Conference Paper

Public-Private Partnership (PPP) and Infrastructure Provision in Nigeriaby Olufemi A. Oyedele

Conference: AARC HES Conference

ABSTRACT Public Private Partnership (PPP) is a collaboration of the public and private sectors in the financing and development of public goods and services (agriculture, communication, infrastructure etc). This phenomenon has been globally seen by many as the new economic paradigm. India has benefitted a lot in infrastructure provision by the private sector through PPP. Public Finance Initiative/Public Private Partnership (PFI/PPP) is a key policy instrument that is being used to transform public services. The key element of PFI/PPP is risk management. This assertion involved the creation of more public-private partnerships (PPPs). Criticisms of PFI especially by the UK Labour Party in 1997 before the election led to the introduction of PPP. The collaboration of government and the private sectors in the production of public goods and services is based on the notion that government has no business in production of some goods and services in order to ensure value for money (vfm). The experience of PPP in Nigeria has not been a thing to write home about. Concessioning of Lagos-Ibadan Expressway, Kuto-Bagana Bridge, Lekki-Epe and Maervis management of Airports have been sour. This paper will look into the factors that make PPP unsuccessful in Nigeria and will suggest recommendations for adoption.


Available from: Olufemi Oyedele, Apr 19, 2015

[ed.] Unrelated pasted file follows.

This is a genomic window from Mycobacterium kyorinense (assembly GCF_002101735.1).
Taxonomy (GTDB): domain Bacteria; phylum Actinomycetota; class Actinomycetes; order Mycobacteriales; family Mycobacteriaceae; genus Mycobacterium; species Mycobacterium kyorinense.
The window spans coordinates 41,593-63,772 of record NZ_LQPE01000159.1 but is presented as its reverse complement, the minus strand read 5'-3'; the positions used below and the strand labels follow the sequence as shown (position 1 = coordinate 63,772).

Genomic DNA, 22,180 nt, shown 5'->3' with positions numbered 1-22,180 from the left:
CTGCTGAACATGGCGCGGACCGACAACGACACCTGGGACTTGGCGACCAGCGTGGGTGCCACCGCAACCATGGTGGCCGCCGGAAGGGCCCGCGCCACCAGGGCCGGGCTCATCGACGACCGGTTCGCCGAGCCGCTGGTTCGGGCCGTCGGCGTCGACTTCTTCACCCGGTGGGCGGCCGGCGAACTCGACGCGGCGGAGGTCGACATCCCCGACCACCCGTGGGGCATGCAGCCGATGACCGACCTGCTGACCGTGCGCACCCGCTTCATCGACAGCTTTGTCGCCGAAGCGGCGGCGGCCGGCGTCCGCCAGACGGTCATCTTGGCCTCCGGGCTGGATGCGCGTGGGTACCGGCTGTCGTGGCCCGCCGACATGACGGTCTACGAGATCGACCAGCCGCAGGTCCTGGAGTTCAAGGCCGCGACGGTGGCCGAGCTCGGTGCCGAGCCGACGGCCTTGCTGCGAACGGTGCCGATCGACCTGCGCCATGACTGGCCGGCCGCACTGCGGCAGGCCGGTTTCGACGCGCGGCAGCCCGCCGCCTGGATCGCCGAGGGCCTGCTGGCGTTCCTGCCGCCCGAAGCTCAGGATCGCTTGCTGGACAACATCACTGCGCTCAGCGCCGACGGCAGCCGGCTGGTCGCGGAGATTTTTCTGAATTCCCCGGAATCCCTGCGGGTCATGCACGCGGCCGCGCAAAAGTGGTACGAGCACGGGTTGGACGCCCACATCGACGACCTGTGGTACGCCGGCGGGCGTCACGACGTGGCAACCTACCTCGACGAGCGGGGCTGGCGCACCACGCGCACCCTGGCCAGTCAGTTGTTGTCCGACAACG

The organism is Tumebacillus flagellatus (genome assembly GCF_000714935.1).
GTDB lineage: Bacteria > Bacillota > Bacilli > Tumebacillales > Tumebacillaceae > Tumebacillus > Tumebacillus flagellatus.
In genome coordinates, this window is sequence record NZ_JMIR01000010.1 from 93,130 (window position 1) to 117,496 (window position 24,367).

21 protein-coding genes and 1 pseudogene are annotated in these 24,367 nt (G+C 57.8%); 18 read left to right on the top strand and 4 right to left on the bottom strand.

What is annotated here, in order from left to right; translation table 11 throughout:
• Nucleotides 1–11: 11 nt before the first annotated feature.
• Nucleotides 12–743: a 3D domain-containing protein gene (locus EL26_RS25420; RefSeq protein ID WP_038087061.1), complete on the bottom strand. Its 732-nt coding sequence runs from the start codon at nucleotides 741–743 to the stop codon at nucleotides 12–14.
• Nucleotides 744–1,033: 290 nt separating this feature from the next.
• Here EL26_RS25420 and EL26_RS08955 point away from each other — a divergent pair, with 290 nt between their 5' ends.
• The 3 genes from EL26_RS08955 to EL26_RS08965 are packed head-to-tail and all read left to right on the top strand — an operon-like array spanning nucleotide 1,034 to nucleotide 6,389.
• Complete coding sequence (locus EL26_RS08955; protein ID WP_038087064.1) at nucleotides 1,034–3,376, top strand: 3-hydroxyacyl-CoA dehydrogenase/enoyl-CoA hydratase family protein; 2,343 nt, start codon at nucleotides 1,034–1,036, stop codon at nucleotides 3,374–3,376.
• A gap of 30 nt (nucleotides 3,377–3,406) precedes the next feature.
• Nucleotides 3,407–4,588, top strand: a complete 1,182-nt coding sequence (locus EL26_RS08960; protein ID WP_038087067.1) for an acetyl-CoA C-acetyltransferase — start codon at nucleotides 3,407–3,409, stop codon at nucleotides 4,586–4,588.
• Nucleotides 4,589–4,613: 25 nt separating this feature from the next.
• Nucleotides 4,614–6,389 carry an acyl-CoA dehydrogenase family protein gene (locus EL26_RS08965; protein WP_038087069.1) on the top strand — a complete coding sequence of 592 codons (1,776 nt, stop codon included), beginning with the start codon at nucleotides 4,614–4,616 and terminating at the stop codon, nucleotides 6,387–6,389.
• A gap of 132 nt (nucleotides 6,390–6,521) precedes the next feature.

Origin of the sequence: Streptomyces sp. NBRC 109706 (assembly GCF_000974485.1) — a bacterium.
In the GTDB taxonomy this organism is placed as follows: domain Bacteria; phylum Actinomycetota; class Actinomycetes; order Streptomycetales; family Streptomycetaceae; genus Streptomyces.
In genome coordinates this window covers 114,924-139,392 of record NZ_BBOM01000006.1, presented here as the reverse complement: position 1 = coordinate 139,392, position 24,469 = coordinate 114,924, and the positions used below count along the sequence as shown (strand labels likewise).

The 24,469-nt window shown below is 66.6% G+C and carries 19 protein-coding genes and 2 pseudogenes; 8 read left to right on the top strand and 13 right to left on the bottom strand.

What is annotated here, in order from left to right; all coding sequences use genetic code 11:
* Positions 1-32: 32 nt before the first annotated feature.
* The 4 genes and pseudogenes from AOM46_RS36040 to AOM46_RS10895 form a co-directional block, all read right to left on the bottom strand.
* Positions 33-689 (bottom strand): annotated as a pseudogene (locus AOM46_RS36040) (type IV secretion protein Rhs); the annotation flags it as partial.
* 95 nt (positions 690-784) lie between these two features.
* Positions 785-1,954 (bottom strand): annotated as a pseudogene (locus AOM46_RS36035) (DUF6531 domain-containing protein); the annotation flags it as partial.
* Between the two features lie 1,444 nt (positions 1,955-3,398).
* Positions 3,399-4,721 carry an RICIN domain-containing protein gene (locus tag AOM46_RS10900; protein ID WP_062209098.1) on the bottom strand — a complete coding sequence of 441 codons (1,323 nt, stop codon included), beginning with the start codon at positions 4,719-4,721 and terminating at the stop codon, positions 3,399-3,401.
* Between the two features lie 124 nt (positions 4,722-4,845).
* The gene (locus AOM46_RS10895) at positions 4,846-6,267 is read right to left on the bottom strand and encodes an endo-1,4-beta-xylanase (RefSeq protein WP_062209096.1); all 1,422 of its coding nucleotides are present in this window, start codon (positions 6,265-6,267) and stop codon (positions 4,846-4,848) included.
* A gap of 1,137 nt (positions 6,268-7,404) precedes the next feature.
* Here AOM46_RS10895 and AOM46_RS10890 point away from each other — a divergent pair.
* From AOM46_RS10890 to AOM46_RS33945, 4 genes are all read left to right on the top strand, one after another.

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    ABSTRACT: The rate of urbanization in Nigeria has witnessed tremendous increase in the last two decades. Census in the early Fifties showed that there were about 56 cities in the country and about 10.6% of the total population lived in these cities. This rose dramatically to 19.1% in 1963 and 24.5% in 1985. Today, the national population is now estimated to be about 120 million with the urban population constituting about 30%. The rapid growth rate of urban population in Nigeria since the early seventies was mainly due to immigrating induced by the concentration of the gains from the oil sector in the urban areas. Given the expected increases in Urban population, the magnitude of housing problem in the country is enormous. According to the National Rolling Plan (NRP) the national housing requirement is between 500,000 and 600,000 units considering the prevailing occupancy ratio of between Three and Four persons per room. If this estimated annual requirement was to be provided at an average of N500,000 per unit (rather conservative) the costs would be enormous and indeed unrealisable. The cost of providing housing alone would be between N250 Trillion and N300 Trillion (excluding the cost of infrastructural development). This is the macro perspective of the housing problem. This is to say that the Government and Mortgage Institutions will need this much as capital base to effectively tackle the housing situation. The phenomenal rise in population, number and size of our cities over the past few years have manifested in the acute shortage of dwelling units which resulted in overcrowding, high rents, poor urban living conditions, and low infrastructure services and indeed high crime rates. On the micro-level, it has been observed that house ownership is one of the first priorities for most households and it represents the largest single investment for most (between 50% and 70% of household income). This observation becomes very significant when it is realized that per capital income in Nigeria has been on the decline (currently N3,000.00) as well as the real income of the average Nigerian. The rapid up-swing in the prices of building materials in the last five years has further reduced the affordabilities for most
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